Talking Football with Complete Beginners

I’m working with a small group of Polish beginners. We don’t have much shared language but we’re managing each week to communicate through mime, drawings, ELTpics, dictionaries and, increasingly, fortunately, English!

I knew they had recently had a tour around the sports and leisure facilities at the community campus and that they had been really interested in what was available. (I knew because I’d been with them!) So, yesterday, I had planned to work on language relevant to the sports and fitness activities available. I didn’t have a clear idea of what I was going to do – I wanted to see what drew their attention, if anything – but had thought that they might like to understand what activities were available, that it would be useful for them to be able to ask about and understand prices and to learn some vocabulary around swimming – lanes, public, adult, lockers, changing room, lifeguard, towel. So armed with some leaflets from the recreation centre, a laptop from the library – because that might be a better way to show what Zumba was than any mime I could do! – and my ideas, I was ready to see what happened.

The first learner came along. We greeted each other. I asked how he was. He was ok, very very ok. The was a brief silence and he filled it. He asked me if I had watched the football. I hadn’t but I knew about it, just! We started to discuss it and I recorded the lexis needed on my slips of paper. When the other learners arrived I asked if they had watched the football. They had and so we continued. I found out that one of the matches went into extra time and then a penalty shoot-out. I asked if it was exciting. Slips of paper and footballThey didn’t know that word. I mimed but also found it in the Polish-English dictionary. Yes, they all agreed. It was very exciting. Using drawings and mime, they asked how to say goal, goalkeeper and kick. They looked up save and using a variety of sources and strategies we built up a set of football vocabulary – football pitch, referee, whistle, score, half-time, corner, team, red card, yellow card etc.

Two learners had been to Glasgow at the weekend and had seen the Celtic and Rangers stadiums. This took us to a discussion about the weekend. We touched on food too. I’m not sure how this linked to what we were talking about other than one learner remarked that there was no English for bigos in the dictionary. They told me how it was made and what other foods they liked. This part of the conversation served to recycle language from previous sessions – food, like/don’t like, simple sentences.

To review, we came back to the football vocabulary and recapped our discussion and I learned a bit more. I found out that the final is going to be on 19 May, so I’ve told them that after the 19th, we’ll use all the language we found today to talk about it. They asked me if I would watch. I said I would. I will! Who should I support? They said Chelsea.

I enjoyed our session and I think they did too. They took lots of notes, asked questions and introduced new topics. They were interested in the topic and it was relevant to their lives. They’ll have opportunity to use it again soon and, hopefully, it means they’ll increasingly be able to have conversations with English-speaking colleagues and neighbours.

Perhaps, next week we’ll do what I had planned for yesterday…

9 Responses to Talking Football with Complete Beginners

  1. Ah, this is the kind of posts I would give to student teachers. An example of how the clever teacher can milk a subject the students are interested in, even if the teacher isn’t particularly “into” that subject herself!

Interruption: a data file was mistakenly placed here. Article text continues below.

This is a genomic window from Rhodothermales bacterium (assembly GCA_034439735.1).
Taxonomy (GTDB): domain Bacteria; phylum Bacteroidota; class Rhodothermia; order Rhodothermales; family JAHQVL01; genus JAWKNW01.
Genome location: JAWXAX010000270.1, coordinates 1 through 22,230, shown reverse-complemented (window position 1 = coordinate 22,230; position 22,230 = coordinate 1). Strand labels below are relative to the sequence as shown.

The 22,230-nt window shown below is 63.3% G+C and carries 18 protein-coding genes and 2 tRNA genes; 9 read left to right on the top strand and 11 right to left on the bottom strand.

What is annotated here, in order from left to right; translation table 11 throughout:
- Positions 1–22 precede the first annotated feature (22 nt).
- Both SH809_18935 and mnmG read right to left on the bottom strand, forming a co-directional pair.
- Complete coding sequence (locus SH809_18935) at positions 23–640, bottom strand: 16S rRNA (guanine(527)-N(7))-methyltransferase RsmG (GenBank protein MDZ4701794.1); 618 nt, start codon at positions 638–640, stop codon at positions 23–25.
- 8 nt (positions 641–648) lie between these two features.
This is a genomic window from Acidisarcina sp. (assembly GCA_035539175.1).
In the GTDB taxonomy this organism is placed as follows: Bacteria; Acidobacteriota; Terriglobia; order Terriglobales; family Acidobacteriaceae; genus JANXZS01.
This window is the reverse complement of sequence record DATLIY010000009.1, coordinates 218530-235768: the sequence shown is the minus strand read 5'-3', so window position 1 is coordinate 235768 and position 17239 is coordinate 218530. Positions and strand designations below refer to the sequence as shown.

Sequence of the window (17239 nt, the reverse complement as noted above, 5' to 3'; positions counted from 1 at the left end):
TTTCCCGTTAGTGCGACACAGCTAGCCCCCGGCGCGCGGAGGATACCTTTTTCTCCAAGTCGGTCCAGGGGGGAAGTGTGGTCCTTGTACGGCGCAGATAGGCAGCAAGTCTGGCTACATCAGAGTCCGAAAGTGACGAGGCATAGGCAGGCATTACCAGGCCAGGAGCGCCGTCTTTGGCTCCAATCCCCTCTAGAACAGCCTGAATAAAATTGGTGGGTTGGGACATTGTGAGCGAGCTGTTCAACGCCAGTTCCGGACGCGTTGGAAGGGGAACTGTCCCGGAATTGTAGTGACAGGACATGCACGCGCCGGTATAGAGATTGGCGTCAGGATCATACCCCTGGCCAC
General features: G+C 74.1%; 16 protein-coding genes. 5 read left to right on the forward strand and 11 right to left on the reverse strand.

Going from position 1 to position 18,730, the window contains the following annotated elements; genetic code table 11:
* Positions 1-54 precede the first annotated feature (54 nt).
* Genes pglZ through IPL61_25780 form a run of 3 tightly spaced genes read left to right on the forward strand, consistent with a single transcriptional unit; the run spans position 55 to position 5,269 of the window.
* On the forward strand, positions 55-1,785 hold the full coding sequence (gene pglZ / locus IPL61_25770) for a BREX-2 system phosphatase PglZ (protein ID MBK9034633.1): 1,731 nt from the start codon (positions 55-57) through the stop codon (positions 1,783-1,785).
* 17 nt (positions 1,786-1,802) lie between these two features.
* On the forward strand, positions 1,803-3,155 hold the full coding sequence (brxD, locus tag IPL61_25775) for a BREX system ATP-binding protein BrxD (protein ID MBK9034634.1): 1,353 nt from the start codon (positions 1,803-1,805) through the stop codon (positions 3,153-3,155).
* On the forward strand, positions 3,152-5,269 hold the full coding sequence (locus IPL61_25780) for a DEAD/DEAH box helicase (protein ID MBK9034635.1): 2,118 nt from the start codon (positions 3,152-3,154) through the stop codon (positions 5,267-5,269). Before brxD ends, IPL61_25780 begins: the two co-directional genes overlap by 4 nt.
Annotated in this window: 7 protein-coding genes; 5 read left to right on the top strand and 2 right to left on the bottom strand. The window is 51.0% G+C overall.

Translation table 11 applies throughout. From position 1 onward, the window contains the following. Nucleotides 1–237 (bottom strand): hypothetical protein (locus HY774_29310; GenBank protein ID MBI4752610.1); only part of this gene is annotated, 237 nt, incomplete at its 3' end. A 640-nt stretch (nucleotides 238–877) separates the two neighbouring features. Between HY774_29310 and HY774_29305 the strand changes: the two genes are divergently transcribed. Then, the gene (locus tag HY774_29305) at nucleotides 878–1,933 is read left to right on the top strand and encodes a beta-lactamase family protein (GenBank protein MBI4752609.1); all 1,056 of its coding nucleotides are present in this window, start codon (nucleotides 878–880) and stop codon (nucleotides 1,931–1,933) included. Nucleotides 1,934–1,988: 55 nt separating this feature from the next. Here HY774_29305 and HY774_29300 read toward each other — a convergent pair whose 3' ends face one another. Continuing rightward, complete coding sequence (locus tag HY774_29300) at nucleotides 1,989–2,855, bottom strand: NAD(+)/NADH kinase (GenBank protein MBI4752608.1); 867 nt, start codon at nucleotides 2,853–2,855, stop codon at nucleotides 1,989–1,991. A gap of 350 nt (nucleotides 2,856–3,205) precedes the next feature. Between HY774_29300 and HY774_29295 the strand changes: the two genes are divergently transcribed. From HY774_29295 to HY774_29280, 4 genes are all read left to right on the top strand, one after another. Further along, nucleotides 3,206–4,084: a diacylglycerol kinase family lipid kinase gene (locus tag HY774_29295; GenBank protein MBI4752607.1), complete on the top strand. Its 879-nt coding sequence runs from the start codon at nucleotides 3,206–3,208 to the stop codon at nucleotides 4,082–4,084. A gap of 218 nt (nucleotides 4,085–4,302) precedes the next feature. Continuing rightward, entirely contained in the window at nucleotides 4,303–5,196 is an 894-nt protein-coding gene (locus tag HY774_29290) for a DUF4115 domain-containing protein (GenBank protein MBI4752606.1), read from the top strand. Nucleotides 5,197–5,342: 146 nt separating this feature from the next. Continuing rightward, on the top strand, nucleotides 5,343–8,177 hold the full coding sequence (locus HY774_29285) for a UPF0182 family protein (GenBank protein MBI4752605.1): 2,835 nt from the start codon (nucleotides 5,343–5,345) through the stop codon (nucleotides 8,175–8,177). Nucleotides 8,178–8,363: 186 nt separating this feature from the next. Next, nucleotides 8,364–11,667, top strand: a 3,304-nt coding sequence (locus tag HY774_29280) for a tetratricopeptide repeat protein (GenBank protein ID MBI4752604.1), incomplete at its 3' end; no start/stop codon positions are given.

Great!
    Naomi

    • Carol Goodey says:

      Thanks, Naomi.

      It’s really reassuring to get a comment like this.

      Carol

    • Lexical Leo says:

      Second that! i.e. getting student teachers to read posts like this.
      L
      P.S. Did you ever get round to using the leaflets from the recreation centre, Carol? πŸ™‚

      • Carol Goodey says:

        Thanks Leo!!

        And, not yet…

        Carol

      • Carol Goodey says:

        We have now, finally, looked at the recreation centre leaflets – complete with mimes of Zumba, aqua fit, Tai Chi and weightlifting (not all by me!) πŸ™‚

        There were also opportunities to revisit numbers, times and to introduce/ recycle questions. Learners also planned when they would go swimming!

        It was hard going to start with (not necessarily a bad thing) but generally it seemed useful and worthwhile for consolidating and adding to what they could do and what they knew about the language and local environment.

        C

  2. Hi Carol! I don’t know if I would ever have been brave enough to begin talking about football with my learners (I know next to nothing on this subject!) but this just proves that you do not need expert knowledge to be able to elicit language and engage learners in talking about something important to them. Enjoying your blog – thanks! Genny

    • Carol Goodey says:

      Hi Genny!

      Football can be a great topic because there’s usually a genuine information gap between the students and me. I got the best explanation of the offside rule from a different group of Polish people. Teaching English can be very informative! πŸ˜‰

      Easy access to the community library – we meet in a room just off it – helps a lot if I’m not sure of terms.

      I’m really glad to know you’re reading my blog and enjoying it. It’s very new. I’d been thinking I should start one for a while now. Your blogging gave me the final push I needed. πŸ™‚

      Thanks,
      Carol

  3. I’m very glad I provided the final push! It sounds like our teaching contexts are fairly similar – I also work a lot with Polish learners, and we are based beside the library too. Looking forward to reading more!
    Genny

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